It didn’t take long to realize that there wasn’t a market for those services, but there was a growing market for people who knew how to write and type a letter. As professionals in various fields were laid off by large companies, they scavenged work as contract consultants, but now without the office support staff provided by previous employers. I continued taking on temporary assignments when they were available, paying someone else minimum wage to answer telephones for me. At the end of my second year in business, I had made enough money to pay an income tax. Who would have thought that paying taxes could trigger a gratitude celebration?

In retrospect, I find a host of unlikely occasions that triggered my gratitude reflex. The old saw, “You have to take the bad with the good,” is, quite simply, true. Each cause for grief has arrived arm-in-arm with cause to celebrate with thanks.

WAR by Anne Scherer

WAR
never there
___________Pearl Harbor
_______________Germany
________________Vietnam
________________Iraq, Afghanistan, Iran,
heard the sound of bombs
gunfire
Somehow—someway
I do hear and it’s so loud!
STOP! Sounds of sirens! They won’t stop!
Air raids! Police! Ambulance! Tornado sirens!
__________Duck and cover
___“Put your head between your knees
_______And kiss your ass goodbye”

Too many people are dying
see and smell death all around me
no escape
I sense the experience deep within
and crouch in fear
under covers
I share battle scars
different than yours–yet the same
came by a different name
hear a different cry— or do I?
see, smell a culture of ambivalence
Wounded, I crawl out from under to survive
LIVE
in a world hell bent on destruction.

Anne M. Scherer 1/12/20

WAR by Anne Scherer

WAR

never  there

Pearl Harbor

Germany

Vietnam

Iraq, Afghanistan, Iran,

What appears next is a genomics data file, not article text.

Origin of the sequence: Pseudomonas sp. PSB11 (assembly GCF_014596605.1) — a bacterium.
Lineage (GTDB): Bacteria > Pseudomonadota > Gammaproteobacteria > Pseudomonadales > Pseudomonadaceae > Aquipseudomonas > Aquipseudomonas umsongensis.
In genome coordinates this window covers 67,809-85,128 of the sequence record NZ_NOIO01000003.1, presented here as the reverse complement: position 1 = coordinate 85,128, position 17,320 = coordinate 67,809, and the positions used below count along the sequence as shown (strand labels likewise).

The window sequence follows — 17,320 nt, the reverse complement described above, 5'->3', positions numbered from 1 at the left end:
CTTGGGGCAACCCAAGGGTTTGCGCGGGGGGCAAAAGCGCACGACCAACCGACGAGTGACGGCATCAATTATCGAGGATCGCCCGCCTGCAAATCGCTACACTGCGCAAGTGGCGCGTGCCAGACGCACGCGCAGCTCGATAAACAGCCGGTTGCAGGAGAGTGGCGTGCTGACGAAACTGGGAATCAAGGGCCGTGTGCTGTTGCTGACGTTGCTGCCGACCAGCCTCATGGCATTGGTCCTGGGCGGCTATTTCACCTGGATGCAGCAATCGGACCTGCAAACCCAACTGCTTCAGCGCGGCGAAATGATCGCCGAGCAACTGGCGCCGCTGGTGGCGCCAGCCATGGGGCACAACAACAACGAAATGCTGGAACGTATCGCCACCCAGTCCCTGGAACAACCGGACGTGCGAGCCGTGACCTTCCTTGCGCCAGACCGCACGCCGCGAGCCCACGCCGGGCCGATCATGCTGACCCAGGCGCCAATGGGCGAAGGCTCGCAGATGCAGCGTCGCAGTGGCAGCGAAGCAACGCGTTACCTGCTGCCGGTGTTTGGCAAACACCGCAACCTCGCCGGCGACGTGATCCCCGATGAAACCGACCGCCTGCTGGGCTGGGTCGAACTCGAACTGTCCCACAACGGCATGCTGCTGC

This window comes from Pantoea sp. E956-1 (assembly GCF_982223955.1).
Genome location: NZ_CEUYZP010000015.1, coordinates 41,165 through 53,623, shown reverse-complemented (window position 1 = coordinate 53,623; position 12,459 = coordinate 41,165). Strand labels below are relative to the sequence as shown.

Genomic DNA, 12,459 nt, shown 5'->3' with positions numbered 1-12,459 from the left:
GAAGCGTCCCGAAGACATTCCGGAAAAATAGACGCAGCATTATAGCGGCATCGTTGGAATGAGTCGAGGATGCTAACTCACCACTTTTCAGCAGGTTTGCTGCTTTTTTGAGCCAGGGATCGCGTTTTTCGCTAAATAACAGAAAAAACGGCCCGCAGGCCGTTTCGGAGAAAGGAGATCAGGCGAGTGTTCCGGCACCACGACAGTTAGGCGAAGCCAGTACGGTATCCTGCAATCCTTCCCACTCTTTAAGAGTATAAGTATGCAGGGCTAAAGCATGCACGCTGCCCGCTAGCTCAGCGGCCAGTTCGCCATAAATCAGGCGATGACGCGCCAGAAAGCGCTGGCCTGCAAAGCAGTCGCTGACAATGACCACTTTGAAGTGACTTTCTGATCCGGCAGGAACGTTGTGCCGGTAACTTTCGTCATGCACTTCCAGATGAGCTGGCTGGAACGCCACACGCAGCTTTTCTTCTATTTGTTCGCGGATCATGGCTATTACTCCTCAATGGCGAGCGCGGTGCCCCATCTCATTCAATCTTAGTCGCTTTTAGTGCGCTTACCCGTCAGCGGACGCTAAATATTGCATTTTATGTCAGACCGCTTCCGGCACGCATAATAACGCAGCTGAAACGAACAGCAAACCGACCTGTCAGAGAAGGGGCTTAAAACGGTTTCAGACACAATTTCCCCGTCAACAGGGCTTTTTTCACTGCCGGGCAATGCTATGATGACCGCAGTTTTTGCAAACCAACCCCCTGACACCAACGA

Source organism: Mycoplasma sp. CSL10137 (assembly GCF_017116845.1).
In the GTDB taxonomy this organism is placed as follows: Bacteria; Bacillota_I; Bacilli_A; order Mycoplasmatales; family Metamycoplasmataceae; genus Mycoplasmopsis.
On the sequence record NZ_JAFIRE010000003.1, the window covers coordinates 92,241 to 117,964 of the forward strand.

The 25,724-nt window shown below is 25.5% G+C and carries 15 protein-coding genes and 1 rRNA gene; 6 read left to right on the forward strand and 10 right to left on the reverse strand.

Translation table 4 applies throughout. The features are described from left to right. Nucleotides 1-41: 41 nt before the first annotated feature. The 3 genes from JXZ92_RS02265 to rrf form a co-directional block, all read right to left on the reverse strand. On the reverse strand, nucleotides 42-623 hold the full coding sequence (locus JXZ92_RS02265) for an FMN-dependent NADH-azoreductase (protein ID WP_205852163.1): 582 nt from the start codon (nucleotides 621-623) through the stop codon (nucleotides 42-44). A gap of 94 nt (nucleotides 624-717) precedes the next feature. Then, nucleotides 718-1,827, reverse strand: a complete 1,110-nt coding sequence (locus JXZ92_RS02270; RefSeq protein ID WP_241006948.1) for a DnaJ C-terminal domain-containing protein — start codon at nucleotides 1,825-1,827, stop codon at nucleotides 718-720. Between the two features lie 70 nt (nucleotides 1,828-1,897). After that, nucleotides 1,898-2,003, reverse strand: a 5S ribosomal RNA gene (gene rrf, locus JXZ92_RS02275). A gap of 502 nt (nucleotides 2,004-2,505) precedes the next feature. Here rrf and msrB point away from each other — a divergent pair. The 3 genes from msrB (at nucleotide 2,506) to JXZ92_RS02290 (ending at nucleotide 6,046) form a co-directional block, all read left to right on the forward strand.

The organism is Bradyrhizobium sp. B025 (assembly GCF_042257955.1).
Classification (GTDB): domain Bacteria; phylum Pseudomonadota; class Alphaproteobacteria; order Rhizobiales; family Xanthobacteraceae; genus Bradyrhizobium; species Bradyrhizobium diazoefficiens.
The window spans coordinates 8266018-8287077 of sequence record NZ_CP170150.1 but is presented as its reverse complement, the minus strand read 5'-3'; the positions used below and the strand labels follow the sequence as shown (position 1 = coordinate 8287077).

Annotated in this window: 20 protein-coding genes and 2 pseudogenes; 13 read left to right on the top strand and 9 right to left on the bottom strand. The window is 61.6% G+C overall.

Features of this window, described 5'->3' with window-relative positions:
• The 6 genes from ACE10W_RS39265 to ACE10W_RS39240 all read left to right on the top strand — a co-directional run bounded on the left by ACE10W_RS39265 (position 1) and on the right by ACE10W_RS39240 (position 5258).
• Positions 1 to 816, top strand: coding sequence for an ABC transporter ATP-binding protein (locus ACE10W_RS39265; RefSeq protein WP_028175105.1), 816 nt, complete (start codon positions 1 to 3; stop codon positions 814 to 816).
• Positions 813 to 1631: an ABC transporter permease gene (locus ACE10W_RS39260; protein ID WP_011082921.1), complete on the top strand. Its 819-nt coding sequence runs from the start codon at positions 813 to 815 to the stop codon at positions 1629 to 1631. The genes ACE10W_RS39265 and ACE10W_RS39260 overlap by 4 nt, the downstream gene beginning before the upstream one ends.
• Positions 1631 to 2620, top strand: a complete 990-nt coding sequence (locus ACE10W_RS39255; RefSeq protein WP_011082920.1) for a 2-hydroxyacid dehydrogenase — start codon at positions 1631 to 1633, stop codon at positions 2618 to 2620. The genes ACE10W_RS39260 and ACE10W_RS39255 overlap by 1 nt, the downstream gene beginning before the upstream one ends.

heard the sound of bombs

gunfire

Somehow—someway

I do hear and it’s so loud!

STOP!  Sounds of sirens! They won’t stop!

Air raids! Police! Ambulance! Tornado sirens!

Duck and cover

“Put your head between your knees

And kiss your ass goodbye”

 

Too many people are dying

see and smell death all around me

no escape

I sense the experience deep within

and crouch in fear

under covers

I share battle scars

different than yours–yet the same

came by a different name

hear a different cry— or do I?

see, smell a culture of ambivalence

Wounded,  I crawl out from under to survive

LIVE

in a world hell bent on destruction.

 

Anne M. Scherer       1/12/20

 

 

Showing Kindness by Anne M. Scherer

Showing kindness

every single day

each action you take

it’s all about mindfulness.

Think about the words you say

showing kindness everyday

someone old or young, in a wheelchair,

needs a warm smile, not a stare.

Small, tall or color of skin

all that truly matters is what’s within

we all have minds and a heart

showing kindness is being smart.

Straight, Bi, Transgender, Lesbian or Gay

people tend to judge; so show kindness

think of people as a rainbow

you will see equality and know.

Everyone has emotions, feelings deep inside

happy, sad or feeling mad and sometimes want to shout

when you see someone sad, ask “Would you like a hug?”

showing kindness helps others let their feelings out.

How many ways can you show kindness?

Did you help your mom or dad, a friend in need

or a neighbor? Did you brush your cat, walk the dog,

fill their bowls with food to feed.

There are so many ways to be kind

it brings love and joy

showing kindness

is all about mindfulness.